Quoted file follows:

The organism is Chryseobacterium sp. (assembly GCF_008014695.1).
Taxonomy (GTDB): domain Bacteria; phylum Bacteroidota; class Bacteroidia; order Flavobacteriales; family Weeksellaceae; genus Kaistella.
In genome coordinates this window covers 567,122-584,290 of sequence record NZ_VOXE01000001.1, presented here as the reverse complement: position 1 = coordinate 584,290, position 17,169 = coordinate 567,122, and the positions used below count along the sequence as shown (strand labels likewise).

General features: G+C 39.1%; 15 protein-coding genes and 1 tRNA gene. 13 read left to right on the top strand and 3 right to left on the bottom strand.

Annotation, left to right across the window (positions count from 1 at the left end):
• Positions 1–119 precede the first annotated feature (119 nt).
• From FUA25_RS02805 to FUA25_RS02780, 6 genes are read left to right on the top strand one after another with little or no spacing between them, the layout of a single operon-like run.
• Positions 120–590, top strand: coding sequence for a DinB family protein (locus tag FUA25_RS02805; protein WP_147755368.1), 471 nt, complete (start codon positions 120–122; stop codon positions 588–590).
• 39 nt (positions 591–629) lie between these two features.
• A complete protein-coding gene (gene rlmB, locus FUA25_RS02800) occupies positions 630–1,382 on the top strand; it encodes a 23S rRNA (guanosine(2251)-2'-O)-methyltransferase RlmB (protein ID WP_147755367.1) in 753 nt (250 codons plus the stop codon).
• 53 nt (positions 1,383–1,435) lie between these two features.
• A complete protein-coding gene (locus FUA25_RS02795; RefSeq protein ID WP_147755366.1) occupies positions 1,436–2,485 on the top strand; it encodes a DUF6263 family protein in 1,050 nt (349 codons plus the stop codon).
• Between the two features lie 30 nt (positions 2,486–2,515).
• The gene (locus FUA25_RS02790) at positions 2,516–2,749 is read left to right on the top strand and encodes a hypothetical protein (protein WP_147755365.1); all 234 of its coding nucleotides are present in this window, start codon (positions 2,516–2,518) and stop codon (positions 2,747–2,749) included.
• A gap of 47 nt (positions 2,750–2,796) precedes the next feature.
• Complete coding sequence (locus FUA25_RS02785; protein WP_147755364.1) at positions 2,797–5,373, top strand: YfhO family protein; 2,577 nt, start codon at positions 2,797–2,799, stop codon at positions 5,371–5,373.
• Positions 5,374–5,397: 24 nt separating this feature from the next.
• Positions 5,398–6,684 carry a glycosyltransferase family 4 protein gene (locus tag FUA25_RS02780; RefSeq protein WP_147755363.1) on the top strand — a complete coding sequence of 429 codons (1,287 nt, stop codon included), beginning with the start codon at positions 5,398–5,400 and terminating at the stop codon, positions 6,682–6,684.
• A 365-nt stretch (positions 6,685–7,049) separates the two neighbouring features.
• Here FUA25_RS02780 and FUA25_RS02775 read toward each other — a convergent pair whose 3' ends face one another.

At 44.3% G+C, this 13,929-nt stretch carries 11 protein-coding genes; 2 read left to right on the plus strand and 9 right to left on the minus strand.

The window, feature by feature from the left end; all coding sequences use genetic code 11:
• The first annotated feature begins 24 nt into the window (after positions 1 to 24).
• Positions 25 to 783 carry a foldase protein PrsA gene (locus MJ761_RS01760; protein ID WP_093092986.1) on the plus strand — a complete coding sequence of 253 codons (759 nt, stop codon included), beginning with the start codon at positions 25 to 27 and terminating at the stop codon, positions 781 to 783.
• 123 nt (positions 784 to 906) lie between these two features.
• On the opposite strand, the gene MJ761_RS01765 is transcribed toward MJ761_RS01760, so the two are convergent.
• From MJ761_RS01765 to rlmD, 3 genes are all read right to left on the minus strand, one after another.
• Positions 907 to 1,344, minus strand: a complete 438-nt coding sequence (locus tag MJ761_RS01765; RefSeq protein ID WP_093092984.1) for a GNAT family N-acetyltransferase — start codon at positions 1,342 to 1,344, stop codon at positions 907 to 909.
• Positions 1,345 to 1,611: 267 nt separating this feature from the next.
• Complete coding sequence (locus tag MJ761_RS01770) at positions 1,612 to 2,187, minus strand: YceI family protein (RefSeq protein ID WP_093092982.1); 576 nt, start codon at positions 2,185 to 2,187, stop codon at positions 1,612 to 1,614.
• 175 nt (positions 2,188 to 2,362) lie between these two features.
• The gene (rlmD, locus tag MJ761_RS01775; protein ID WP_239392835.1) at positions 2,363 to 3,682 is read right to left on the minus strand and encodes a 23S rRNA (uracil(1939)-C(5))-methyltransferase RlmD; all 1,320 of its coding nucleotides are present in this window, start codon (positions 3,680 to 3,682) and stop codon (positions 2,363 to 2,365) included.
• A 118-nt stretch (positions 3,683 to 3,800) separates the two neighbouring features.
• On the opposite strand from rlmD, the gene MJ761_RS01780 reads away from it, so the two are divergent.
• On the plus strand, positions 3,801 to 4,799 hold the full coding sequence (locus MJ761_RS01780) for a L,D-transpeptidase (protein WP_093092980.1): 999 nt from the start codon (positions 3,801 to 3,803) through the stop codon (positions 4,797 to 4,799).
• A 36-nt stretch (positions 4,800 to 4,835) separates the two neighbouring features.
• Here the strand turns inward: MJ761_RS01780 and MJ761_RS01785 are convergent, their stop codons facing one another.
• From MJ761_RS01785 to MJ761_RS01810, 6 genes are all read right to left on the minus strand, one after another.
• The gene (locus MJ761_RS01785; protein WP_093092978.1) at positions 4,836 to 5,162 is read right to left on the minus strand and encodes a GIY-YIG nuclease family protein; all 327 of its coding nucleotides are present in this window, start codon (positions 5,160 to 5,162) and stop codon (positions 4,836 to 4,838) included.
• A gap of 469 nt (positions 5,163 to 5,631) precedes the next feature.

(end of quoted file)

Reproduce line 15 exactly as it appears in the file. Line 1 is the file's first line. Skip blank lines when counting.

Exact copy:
• A gap of 47 nt (positions 2,750–2,796) precedes the next feature.